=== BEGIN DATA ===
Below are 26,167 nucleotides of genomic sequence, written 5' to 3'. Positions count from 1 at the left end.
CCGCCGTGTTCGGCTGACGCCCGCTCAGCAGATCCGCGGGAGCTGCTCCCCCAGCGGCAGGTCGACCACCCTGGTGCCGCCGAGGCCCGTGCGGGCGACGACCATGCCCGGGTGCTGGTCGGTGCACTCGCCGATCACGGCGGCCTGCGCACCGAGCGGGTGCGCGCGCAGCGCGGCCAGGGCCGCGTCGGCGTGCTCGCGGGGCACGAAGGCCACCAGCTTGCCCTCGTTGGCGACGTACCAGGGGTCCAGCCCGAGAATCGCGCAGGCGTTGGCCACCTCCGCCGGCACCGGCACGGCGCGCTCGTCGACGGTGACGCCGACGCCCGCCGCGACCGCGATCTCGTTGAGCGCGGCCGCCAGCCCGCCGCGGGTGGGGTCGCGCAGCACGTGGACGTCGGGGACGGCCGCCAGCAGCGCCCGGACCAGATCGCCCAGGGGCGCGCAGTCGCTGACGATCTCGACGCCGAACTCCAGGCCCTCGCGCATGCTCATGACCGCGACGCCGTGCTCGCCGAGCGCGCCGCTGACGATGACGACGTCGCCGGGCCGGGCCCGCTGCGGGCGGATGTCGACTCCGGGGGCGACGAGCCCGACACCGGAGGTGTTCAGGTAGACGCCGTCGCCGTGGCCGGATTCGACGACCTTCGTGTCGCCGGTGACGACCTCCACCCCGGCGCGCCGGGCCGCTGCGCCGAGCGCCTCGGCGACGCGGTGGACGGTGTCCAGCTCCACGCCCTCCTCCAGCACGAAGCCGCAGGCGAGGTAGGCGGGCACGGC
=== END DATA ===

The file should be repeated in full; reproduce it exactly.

Below are 26,167 nucleotides of genomic sequence, written 5' to 3'. Positions count from 1 at the left end.
CCGCCGTGTTCGGCTGACGCCCGCTCAGCAGATCCGCGGGAGCTGCTCCCCCAGCGGCAGGTCGACCACCCTGGTGCCGCCGAGGCCCGTGCGGGCGACGACCATGCCCGGGTGCTGGTCGGTGCACTCGCCGATCACGGCGGCCTGCGCACCGAGCGGGTGCGCGCGCAGCGCGGCCAGGGCCGCGTCGGCGTGCTCGCGGGGCACGAAGGCCACCAGCTTGCCCTCGTTGGCGACGTACCAGGGGTCCAGCCCGAGAATCGCGCAGGCGTTGGCCACCTCCGCCGGCACCGGCACGGCGCGCTCGTCGACGGTGACGCCGACGCCCGCCGCGACCGCGATCTCGTTGAGCGCGGCCGCCAGCCCGCCGCGGGTGGGGTCGCGCAGCACGTGGACGTCGGGGACGGCCGCCAGCAGCGCCCGGACCAGATCGCCCAGGGGCGCGCAGTCGCTGACGATCTCGACGCCGAACTCCAGGCCCTCGCGCATGCTCATGACCGCGACGCCGTGCTCGCCGAGCGCGCCGCTGACGATGACGACGTCGCCGGGCCGGGCCCGCTGCGGGCGGATGTCGACTCCGGGGGCGACGAGCCCGACACCGGAGGTGTTCAGGTAGACGCCGTCGCCGTGGCCGGATTCGACGACCTTCGTGTCGCCGGTGACGACCTCCACCCCGGCGCGCCGGGCCGCTGCGCCGAGCGCCTCGGCGACGCGGTGGACGGTGTCCAGCTCCACGCCCTCCTCCAGCACGAAGCCGCAGGCGAGGTAGGCGGGCACGGC